Monday, November 13, 2017

Move Fast and Break Things

Move Fast and Break Things, Jonathan Taplin

As I continue reading and thinking about digital technology, this book came across my radar. The title is coined from a comment by Mark Zuckerberg, founder of Facebook “Move fast and break things. Unless you are breaking stuff, you aren’t moving fast enough”. With the subtitle “How Facebook, Google and Amazon Cornered Culture and Undermined Democracy” this book is clearly designed to grab your attention.

Jonathan Taplin worked in the music industry as tour manager for Bob Dylan and The Band, and was also a film producer for Martin Scorsese and others. He saw first-hand what free streaming and piracy did to destroy a music artist’s ability to earn money from their craft; and what the digitisation of the film industry has done for creativity and originality.

He notes the five largest firms in the firms in the world are now: Apple, Google, Microsoft, Amazon and Facebook. He traces the beginnings of the Internet which was founded on much more co-operative and creative principles that we see at work today. He looks at the libertarian value and belief systems of the men who founded Amazon, Google and Facebook and how their views shaped their company model and practice. Much of it seems to be based around the principles of “I can do it, so I will” and “Who will stop me?”

He spends time on the power of the digital monopolies, the lack of any real regulation to guide or limit their power, and the how the quality of accurate news had been eroded. He highlights the ongoing danger of non-stop data mining, where the only real benefit is for advertisers whose targets become more and more specified.

There is an element of conspiracy theory to it, but much of it also rings true; and really, it certainly feels like these digital tech companies are working in conspiracy. Amazon corners the market on book sales, pushing actual stores out of business and threatening publishers who won’t fall into line. Facebook algorithms are changing the way we view news, and ensuring we are surrounded by a group of similarly minded, homogenous ‘friends’ in our feeds. Google knows where you are almost at any time of the day, can read all your mail, tracks the places you go and what you search for and buy online. These companies have massive power in terms of market share, income, and data; and there are very little checks and balances to ensure this power is used carefully and wisely. Google’s motto “Don’t Be Evil” is a nice marketing ploy, but really, are Google the ones to judge what is evil? And at what point does the end product justify the means to how you got there?

As I read this book the phrase kept coming to mind (partially attributed to Lord Acton) “Power corrupts, but absolutely power corrupts absolutely”.

Taplin doesn’t leave you hanging at the end, he has the beginnings of a proposal for a way forward. He considers what it means to be human, and that part of that includes the sense of community. He comments on the starkness of the contrast between a shooter who killed nine parishioners of a church: “When you think that the families of the slain churchgoers were able to forgive the shooter, you can only marvel at the power of their faith. Never was the difference between between community cooperation and individual separation more starkly outlined. I’m not sure my faith would afford me that amount of grace in the face of such evil, but I am awed to see it exist in the hateful political climate we inhabit.”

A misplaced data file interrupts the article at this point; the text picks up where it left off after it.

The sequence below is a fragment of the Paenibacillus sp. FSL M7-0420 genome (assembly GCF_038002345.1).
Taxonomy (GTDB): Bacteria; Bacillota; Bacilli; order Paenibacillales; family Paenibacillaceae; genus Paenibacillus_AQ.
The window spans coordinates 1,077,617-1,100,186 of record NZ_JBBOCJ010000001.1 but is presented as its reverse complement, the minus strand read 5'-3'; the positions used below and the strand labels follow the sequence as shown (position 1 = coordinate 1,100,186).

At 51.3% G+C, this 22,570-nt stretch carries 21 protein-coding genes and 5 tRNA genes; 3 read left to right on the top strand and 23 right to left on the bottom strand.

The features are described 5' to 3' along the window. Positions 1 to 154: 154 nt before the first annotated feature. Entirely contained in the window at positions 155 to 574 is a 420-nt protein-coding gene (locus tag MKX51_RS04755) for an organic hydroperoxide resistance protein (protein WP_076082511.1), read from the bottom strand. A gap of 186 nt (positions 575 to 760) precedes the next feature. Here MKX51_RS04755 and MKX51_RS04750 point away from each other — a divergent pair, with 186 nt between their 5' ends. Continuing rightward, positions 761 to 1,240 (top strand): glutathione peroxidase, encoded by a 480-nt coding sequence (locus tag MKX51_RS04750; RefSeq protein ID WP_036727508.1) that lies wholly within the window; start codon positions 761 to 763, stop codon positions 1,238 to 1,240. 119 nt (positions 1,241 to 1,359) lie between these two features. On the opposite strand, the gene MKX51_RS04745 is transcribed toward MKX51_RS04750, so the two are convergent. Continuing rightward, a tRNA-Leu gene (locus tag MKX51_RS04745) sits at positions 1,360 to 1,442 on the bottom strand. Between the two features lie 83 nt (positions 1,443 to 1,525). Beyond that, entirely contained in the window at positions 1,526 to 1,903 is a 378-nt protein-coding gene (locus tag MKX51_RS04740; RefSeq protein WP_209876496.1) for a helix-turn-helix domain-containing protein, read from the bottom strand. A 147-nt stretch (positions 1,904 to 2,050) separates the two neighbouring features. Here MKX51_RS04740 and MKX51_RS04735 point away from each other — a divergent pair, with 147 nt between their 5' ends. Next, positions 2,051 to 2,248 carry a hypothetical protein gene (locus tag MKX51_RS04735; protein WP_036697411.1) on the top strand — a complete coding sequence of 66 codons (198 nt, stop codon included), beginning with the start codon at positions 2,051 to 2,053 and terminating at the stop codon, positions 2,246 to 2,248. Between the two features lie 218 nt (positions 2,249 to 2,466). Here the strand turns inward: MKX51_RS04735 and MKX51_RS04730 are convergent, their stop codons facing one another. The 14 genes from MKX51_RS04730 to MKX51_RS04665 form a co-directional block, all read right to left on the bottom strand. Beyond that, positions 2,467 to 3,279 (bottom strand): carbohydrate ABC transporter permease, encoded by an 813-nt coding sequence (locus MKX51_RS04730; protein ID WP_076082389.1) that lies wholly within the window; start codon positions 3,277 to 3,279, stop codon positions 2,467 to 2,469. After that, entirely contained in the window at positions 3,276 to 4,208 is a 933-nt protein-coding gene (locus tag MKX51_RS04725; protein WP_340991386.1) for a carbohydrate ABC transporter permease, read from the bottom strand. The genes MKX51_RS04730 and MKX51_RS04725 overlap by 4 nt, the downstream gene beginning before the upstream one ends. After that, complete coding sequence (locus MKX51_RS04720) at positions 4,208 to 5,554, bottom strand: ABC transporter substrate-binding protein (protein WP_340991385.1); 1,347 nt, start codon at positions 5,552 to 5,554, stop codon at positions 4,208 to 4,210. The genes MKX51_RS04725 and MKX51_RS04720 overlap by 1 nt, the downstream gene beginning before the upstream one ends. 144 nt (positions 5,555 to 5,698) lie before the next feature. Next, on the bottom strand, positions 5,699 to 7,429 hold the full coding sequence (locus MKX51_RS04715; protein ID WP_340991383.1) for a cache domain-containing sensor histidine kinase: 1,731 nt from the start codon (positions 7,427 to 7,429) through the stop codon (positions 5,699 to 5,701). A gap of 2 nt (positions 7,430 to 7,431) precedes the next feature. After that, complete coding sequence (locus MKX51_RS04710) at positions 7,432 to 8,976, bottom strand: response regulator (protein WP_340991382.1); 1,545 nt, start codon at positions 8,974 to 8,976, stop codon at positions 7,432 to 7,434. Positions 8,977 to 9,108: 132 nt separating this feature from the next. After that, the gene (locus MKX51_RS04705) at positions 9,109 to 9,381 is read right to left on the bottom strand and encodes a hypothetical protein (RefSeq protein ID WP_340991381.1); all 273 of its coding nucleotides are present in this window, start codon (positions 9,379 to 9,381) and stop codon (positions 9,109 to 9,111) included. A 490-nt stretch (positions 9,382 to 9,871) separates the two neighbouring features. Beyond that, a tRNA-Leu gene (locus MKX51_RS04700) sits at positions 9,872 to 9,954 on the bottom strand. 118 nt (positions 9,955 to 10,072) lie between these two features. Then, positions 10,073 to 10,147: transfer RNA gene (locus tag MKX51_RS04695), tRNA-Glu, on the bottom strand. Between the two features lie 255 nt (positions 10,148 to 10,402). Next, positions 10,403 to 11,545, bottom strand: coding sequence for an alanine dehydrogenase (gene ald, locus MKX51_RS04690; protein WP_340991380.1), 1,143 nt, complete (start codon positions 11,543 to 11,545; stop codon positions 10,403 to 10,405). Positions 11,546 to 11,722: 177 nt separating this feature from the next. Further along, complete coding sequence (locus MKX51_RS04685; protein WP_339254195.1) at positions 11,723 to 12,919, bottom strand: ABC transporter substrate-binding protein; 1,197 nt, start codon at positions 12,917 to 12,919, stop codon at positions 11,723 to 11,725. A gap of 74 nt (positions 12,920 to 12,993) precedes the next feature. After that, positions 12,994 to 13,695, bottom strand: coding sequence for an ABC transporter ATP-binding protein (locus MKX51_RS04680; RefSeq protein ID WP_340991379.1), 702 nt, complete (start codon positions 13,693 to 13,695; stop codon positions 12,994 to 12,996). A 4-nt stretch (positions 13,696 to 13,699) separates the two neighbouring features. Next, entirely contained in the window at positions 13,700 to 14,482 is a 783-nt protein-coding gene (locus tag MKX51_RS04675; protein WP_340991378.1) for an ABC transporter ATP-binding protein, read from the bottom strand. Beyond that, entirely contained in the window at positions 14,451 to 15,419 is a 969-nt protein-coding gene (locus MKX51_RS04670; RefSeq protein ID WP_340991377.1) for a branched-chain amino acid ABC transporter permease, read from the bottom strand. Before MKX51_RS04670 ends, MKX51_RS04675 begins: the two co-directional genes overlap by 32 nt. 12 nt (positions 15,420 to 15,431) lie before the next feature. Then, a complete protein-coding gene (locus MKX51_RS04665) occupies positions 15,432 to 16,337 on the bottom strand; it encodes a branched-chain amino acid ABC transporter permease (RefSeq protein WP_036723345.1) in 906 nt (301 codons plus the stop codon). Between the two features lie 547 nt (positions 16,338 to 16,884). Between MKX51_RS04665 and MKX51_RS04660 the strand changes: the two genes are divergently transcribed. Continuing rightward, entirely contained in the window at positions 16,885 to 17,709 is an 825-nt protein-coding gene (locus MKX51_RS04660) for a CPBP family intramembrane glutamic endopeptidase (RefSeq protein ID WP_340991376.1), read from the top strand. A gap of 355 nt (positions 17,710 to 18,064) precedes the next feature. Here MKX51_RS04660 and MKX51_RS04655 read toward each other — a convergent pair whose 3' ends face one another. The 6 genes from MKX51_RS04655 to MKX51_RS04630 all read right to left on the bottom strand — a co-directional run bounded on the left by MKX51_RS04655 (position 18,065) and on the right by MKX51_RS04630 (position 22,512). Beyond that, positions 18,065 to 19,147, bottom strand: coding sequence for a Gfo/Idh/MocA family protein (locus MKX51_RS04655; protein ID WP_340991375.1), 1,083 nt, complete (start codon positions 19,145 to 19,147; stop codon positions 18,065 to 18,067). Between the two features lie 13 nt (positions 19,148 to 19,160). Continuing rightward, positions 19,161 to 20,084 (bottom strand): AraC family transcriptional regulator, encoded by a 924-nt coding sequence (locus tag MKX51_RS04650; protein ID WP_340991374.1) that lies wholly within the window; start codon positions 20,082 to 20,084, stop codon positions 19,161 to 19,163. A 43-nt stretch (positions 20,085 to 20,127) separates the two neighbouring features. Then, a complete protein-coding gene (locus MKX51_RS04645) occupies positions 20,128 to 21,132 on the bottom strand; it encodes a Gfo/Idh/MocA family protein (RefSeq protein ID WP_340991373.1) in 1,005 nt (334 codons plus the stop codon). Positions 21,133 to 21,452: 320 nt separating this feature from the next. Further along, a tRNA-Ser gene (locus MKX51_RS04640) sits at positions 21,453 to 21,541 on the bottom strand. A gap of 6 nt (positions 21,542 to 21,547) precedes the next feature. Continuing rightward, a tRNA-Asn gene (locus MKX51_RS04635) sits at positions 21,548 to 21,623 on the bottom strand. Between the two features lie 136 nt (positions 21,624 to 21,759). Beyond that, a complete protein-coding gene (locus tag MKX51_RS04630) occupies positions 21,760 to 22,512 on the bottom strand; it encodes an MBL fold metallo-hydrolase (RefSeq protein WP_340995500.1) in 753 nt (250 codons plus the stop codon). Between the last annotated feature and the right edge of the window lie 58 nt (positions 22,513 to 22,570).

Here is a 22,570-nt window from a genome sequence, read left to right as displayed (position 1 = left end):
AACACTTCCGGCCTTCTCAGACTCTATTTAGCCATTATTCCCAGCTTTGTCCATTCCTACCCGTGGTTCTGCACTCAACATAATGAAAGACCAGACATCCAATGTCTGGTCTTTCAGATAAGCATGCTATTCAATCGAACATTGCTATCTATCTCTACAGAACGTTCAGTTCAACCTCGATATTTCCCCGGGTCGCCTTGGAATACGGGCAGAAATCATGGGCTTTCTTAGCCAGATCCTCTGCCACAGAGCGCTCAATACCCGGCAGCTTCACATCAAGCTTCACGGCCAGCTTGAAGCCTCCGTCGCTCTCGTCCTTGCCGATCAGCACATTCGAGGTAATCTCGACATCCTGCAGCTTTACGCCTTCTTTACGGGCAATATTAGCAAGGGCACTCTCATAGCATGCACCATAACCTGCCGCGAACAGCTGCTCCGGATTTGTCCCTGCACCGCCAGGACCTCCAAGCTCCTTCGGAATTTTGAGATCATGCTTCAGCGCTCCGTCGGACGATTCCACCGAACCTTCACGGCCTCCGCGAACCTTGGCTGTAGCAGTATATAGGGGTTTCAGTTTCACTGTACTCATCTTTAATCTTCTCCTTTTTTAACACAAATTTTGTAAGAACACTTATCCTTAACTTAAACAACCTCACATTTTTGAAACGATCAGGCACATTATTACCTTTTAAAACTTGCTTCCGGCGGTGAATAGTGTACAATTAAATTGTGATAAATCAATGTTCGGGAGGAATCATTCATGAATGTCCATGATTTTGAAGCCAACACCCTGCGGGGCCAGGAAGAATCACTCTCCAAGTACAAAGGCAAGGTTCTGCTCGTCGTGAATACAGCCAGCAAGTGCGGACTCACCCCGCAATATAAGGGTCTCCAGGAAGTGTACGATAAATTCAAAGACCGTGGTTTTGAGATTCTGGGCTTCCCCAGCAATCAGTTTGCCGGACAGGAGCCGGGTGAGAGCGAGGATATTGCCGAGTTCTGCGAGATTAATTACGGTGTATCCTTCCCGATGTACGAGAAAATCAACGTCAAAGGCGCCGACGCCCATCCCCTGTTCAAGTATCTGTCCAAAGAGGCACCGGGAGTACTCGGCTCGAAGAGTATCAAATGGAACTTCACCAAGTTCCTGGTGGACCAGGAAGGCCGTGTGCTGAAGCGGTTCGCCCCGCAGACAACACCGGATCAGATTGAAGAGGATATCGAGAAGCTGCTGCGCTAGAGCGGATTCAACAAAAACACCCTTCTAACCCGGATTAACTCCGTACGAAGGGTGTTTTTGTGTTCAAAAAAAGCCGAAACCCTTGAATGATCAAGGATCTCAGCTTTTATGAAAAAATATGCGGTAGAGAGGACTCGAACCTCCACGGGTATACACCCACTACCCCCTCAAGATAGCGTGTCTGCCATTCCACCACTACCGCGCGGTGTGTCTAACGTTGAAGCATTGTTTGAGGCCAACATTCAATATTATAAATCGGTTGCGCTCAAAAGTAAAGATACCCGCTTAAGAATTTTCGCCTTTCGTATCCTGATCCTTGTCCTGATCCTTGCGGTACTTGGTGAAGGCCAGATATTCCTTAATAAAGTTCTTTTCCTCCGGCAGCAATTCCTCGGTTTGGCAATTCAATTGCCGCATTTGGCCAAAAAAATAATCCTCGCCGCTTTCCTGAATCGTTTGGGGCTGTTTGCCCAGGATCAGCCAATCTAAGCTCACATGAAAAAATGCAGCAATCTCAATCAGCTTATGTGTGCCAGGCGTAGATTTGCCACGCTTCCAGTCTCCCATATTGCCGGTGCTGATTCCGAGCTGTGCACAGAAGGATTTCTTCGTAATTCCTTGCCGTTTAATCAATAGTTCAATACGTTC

After being on a Benedictine monk retreat, he was challenged that “I am not Catholic, yet I find the monks’ prescriptions to be helpful [these include prayer, work, study, hospitality and renewal], a model of how I want to live in the world. The idea of an examined life is missing in our current digital rush.” These are the only comments that Taplin makes in the whole book that have any hint at faith or belief yet he has identified something. We know our lives will be examined, and we should be examining them before the Creator of the world. What will He conclude regarding our digital lives?

He concludes that part of being human is “we need a life narrative in which we take pride in being good at a specific task, and we value the experiences we have lived through”. He thinks art is one of the ways that lays the ground for the internal condition, for moral behaviour. I agree in part. There will have been artworks, pieces of music, books and other creative expressions that have moved and challenged each of us. For those of us who are believers, the creative expressions of others can drive us closer to God. I think of certain hymns, books, and artworks that make me realise anew the mercy and grace of God and the creative power he has given his people.

Taplin finishes by proposing ways the internet could change (with legislation and regulation) to allow for proper use of artists’ work where they are paid fairly. He notes that there are many things that the digital world cannot do: “When I ask myself what it means to be human, I think that having empathy and the ability to tell stories rank high, and I am not worried that these skills will be replaced by A.I. A great artist’s ability to inspire people – especially to compel them to think and act – lies at the heart of political and cultural change. It really is the reason we tell ourselves stories”.

Taplin has included a lot of information, background and explanation throughout, and those with knowledge of economics may get a lot more out of it than I did; but it is certainly is an interesting and thought-provoking read.

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